MPNSTs usually arise in relation to nerve roots and plexus of head and neck, trunk, or extremities like brachial plexus, sacral plexus, and sciatic nerve. These tumors probably arise from the sheets of intercostals nerves. A growing mass, pain, and neurologic deficit are the usual mode of presentation. In a retrospective analysis of 175 patients of MPNSTs, published by mayo clinic, 99% of the tumors were arising from extremities, trunk, and head/neck (45%, 34%, and 19%, respectively).[1] Rarely MPNSTs can also arise from nerve plexus in the mediastinum, breast, prostate, omentum, and pleural cavity. MPNST arising from a pleural surface is very rare and our literature review was limited to two case reports till date.[2],[3] A literature review of such rare sites of MPNSTs is presented in [Table 1].[4],[5],[6],[7],[8],[9],[10]
Table 1: Review of rare site of MPNST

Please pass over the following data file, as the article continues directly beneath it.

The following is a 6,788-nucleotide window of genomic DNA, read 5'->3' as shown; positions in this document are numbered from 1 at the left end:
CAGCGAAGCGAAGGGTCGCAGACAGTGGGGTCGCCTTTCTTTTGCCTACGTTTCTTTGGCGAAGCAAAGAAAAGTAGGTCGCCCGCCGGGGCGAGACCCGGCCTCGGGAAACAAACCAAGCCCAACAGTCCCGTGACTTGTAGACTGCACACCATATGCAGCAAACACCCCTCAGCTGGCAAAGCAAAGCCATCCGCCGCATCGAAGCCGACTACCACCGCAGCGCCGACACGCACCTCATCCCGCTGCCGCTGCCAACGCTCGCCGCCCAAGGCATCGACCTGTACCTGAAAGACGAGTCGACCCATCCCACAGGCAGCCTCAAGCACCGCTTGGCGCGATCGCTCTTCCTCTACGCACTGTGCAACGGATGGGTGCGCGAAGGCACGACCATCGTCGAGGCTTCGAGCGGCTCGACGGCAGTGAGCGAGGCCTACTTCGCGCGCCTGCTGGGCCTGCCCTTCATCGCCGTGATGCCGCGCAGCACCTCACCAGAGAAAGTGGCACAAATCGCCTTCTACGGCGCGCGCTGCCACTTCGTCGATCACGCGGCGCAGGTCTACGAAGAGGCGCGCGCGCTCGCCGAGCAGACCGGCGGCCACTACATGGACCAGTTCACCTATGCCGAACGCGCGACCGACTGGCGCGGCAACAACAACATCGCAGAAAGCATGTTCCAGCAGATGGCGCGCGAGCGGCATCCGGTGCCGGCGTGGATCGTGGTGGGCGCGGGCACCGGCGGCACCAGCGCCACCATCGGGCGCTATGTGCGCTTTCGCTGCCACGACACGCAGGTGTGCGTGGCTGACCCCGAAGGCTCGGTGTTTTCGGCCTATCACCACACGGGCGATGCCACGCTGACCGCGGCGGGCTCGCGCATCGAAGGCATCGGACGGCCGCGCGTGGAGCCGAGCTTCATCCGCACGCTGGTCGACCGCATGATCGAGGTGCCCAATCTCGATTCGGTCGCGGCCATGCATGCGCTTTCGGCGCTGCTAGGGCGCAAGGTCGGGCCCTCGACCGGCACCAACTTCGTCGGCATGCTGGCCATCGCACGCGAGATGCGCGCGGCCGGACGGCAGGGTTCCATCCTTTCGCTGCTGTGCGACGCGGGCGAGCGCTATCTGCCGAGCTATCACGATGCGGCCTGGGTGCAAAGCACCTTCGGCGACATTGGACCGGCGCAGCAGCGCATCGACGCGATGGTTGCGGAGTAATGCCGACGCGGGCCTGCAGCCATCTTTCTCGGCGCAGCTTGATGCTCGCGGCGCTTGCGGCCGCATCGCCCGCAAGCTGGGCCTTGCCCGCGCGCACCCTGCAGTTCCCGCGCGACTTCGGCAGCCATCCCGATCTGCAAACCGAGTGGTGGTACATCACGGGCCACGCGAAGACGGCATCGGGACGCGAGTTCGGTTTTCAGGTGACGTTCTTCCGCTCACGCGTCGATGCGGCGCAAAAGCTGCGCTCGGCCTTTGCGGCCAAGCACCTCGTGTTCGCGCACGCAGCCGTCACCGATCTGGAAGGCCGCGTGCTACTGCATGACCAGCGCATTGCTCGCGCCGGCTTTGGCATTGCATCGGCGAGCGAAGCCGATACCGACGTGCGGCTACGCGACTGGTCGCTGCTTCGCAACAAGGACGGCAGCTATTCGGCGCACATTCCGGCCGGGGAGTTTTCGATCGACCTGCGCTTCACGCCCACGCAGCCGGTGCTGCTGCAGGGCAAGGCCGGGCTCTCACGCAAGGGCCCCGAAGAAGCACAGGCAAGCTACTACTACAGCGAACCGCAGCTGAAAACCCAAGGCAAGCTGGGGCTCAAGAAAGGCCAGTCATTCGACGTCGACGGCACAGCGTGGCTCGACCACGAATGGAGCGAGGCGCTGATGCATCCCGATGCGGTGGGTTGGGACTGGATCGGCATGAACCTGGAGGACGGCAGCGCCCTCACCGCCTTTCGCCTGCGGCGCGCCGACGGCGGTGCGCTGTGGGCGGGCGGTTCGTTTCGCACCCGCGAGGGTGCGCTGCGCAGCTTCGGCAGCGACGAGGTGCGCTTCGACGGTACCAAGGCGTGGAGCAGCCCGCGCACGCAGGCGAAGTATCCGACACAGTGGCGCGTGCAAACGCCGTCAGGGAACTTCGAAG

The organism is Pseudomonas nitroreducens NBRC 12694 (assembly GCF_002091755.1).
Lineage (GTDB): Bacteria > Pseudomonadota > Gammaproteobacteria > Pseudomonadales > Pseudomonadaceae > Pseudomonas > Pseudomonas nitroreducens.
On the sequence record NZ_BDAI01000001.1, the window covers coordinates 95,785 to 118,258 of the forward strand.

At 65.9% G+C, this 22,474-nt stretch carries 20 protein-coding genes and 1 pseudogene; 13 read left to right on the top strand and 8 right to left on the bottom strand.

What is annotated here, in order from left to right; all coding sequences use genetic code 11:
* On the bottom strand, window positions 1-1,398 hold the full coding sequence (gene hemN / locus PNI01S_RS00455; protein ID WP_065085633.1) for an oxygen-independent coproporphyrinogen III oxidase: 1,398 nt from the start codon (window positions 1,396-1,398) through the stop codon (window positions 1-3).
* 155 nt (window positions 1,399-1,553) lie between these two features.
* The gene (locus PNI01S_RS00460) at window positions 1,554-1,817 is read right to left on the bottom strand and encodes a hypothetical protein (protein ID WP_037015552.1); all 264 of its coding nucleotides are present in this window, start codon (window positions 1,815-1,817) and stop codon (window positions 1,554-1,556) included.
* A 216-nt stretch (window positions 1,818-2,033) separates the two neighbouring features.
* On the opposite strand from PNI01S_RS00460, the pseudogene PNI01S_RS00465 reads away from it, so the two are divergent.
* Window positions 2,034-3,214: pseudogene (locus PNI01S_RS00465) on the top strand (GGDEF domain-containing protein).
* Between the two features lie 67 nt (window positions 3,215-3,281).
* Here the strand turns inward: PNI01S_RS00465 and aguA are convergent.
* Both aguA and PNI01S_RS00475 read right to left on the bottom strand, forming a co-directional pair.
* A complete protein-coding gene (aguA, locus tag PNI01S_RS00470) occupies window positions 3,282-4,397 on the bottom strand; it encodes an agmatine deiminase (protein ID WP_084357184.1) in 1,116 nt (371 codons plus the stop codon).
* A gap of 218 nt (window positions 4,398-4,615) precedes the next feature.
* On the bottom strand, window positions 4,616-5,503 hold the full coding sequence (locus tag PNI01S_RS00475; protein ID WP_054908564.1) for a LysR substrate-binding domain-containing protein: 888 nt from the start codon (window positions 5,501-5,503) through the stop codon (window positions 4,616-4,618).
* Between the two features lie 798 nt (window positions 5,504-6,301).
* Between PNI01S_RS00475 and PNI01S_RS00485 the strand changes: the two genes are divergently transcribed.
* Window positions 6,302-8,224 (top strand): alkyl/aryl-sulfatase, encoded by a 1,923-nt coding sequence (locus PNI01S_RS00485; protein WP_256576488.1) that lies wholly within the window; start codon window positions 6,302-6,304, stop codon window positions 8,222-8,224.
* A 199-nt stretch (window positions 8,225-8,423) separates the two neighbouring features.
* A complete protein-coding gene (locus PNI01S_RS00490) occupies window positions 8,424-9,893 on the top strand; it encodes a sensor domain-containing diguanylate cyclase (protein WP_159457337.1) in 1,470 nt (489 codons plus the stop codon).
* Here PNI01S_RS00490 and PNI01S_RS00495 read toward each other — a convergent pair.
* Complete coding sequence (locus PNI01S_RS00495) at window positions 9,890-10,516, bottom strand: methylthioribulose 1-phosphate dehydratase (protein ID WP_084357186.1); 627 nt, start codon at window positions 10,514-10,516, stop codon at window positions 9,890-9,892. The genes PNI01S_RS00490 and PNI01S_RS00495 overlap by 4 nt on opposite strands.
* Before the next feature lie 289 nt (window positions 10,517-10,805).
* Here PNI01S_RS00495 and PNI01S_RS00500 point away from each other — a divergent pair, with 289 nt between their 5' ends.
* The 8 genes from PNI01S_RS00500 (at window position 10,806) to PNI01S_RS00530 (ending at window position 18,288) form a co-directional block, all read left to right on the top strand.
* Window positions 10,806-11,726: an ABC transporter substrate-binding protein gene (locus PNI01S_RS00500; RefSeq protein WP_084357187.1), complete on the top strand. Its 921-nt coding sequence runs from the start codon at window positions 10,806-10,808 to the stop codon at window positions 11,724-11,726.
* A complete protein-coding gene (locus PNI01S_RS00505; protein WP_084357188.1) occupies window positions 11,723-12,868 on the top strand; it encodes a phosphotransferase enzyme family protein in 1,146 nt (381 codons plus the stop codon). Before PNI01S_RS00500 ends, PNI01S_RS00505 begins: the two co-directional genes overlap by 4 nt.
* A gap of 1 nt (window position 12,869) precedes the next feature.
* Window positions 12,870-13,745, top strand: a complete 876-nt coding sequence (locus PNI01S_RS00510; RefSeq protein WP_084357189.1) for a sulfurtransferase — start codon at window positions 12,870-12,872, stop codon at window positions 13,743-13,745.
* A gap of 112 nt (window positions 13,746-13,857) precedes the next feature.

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Although usually MPNSTs can be suspected by imaging (CT/MRI), histopathological examination is the mainstay for definitive diagnosis. However, differentiating a pleural MPNST from that of an intercostals nerve is difficult. Imaging can contribute in early-stage disease as the intercostals nerve MPNST shows elongated growth along the nerve course. Diligent histomorphological assessment and judicious IHC markers panel helps in establishing an accurate diagnosis due to distinct therapeutic implications in terms of selecting the chemotherapy. In the presented case, negative immunoexpression of CK, EMA, and TLE-1 ruled out synovial sarcoma. CDK4 and MDM2 negativity ruled out DPLS while malignant SFT and sarcomatoid mesothelioma were ruled out with negative immunoexpression for CD34/STAT6 and Calretinin/WT1, respectively. There is no single IHC marker with optimal sensitivity and specificity currently available for definitive diagnosis of MPNST. Hence, it is the clinicoradiological and histopathological correlation which leads to the final diagnosis, ruling out competing diagnostic possibilities. S100 is the most commonly used IHC marker, which is usually diffusely positive in grade 1 MPNST; however, the expression is focally positive/negative in grade III MPNST. A diffusely positive S100 can be seen in epitheloid variant of high-grade MPNST, which will be INI-1 deficient on IHC.[11] SOX 10, CD57, and CD56 have been documented as markers of neural differentiation in the prevailing literature, which helped in the presented case for establishing diagnosis of MPNST. Focal and weak expression of the TLE1 has been described in MPNST.